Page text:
The U.S. Army says three of its soldiers have been killed in a roadside bombing near the central Afghan city of Ghazni.
The Taliban claimed responsibility for the attack, which brings the number of U.S. soldiers to have died in the country this year to 12.
Three other U.S. soldiers were wounded when an improvised explosive device detonated on November 27, the military said.
One U.S. contractor was also wounded in the blast.
There were no further details on the identities of the soldiers or the location of the explosive device.
Taliban militants have an active presence in several parts of Ghazni Province.
The provincial capital, also named Ghazni, was overrun by the militants earlier this year before being driven off by Afghan and U.S. forces following days of heavy fighting.
The casualties came after another U.S. soldier was killed in the southwestern province of Nimroz on November 24.
A NATO statement on November 27 said an initial review showed that the soldier in Nimroz was "likely accidentally shot by our Afghan partner force," adding that the "tragic" incident occurred as they engaged in a battle with Al-Qaeda militants.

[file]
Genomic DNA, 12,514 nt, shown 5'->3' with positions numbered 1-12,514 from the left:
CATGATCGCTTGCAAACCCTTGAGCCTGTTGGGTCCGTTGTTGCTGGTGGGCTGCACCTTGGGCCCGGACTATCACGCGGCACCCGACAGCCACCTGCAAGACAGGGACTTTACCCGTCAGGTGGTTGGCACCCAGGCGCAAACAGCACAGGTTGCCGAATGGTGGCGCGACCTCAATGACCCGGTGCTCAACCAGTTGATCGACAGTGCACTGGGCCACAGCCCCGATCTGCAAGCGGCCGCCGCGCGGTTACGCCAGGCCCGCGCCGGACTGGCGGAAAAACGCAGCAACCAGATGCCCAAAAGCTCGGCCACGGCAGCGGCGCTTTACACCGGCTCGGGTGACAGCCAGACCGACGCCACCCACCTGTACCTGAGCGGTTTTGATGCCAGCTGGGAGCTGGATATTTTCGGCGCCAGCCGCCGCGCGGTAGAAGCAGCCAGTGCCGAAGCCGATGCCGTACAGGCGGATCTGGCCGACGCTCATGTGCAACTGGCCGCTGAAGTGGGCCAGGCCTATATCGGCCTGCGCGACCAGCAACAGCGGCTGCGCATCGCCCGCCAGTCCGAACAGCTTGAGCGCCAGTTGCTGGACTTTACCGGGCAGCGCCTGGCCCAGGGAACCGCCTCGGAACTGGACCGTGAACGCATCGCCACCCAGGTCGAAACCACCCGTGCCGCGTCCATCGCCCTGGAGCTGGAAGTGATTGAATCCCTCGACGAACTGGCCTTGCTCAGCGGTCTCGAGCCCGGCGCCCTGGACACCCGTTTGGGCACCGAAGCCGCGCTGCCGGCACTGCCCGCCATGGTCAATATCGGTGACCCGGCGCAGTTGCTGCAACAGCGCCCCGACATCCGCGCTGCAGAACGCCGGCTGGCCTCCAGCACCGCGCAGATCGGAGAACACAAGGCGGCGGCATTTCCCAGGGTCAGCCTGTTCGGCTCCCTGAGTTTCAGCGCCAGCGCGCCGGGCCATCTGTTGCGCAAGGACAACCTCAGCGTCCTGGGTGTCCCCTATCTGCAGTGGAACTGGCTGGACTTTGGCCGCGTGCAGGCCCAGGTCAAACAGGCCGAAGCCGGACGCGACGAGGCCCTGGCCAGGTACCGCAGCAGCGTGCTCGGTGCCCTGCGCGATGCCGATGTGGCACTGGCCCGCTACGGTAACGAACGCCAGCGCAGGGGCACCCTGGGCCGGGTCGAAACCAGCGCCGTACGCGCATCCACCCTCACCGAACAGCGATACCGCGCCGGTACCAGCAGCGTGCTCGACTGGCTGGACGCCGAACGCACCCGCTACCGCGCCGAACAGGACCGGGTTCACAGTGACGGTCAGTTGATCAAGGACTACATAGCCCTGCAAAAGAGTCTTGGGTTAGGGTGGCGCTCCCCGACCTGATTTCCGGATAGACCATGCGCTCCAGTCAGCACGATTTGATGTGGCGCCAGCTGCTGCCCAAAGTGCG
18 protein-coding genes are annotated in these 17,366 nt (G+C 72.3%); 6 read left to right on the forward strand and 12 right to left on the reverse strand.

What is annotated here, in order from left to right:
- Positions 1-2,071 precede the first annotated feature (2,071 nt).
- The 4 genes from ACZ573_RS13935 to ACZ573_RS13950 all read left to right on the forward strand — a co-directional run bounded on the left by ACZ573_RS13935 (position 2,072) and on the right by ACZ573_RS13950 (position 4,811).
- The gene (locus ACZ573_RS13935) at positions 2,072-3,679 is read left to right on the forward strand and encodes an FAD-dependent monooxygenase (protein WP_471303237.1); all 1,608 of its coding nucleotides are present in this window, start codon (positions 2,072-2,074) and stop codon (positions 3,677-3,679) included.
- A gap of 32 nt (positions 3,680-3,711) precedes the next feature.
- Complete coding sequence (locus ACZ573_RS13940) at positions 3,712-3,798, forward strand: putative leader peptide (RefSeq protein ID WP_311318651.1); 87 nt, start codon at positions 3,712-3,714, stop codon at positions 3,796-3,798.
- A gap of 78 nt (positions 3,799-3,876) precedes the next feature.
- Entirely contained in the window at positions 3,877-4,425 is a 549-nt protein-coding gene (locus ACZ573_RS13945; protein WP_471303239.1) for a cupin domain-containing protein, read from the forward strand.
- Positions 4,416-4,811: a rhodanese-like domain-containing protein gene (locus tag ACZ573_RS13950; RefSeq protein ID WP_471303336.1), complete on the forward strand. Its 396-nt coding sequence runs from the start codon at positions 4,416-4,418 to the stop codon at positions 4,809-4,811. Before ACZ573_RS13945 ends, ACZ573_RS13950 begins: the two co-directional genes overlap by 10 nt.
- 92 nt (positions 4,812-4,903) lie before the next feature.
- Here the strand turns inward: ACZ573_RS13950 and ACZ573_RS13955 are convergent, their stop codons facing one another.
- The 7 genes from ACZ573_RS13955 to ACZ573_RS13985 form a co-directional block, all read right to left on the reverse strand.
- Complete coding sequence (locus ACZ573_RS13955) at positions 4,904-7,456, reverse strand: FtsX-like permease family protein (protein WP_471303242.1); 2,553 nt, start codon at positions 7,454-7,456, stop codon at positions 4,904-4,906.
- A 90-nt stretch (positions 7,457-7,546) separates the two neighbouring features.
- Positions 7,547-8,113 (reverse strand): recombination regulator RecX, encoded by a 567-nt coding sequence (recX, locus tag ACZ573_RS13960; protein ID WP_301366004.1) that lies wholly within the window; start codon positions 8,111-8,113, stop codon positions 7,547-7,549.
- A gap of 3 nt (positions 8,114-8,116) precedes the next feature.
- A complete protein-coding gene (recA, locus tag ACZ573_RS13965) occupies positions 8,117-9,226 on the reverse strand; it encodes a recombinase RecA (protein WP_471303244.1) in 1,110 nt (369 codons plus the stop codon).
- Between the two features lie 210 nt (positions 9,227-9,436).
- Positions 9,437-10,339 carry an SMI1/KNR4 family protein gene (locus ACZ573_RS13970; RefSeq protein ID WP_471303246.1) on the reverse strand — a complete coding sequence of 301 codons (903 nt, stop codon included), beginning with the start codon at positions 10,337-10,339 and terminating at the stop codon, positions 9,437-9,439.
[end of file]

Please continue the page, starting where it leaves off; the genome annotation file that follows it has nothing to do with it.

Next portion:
The soldier's death follows a spate of so-called "insider attacks" that have rattled foreign troops tasked with training and assisting Afghan security forces.
Some 14,000 U.S. soldiers are currently serving in Afghanistan, where the United States and NATO formally concluded their combat mission in 2014.
Most of the remaining Western forces mainly train and advise the Afghan security forces, which have been struggling against attacks from a resurgent Taliban and other militant extremist groups. There are also several thousand U.S. Special Forces conducting counterterrorism missions.
Afghan President Ashraf Ghani said earlier in November that 58 Americans had been killed in the country since the start of 2015, when Afghan troops took over primary responsibility for security.
During the same period, nearly 29,000 Afghan police and soldiers had been killed, Ghani said.
Washington is trying to reach a peace settlement with the Taliban to end the 17-year war.
U.S. envoy Zalmay Khalilzad is spearheading efforts to strike a peace deal with the Taliban before Afghanistan's presidential election, scheduled for April next year.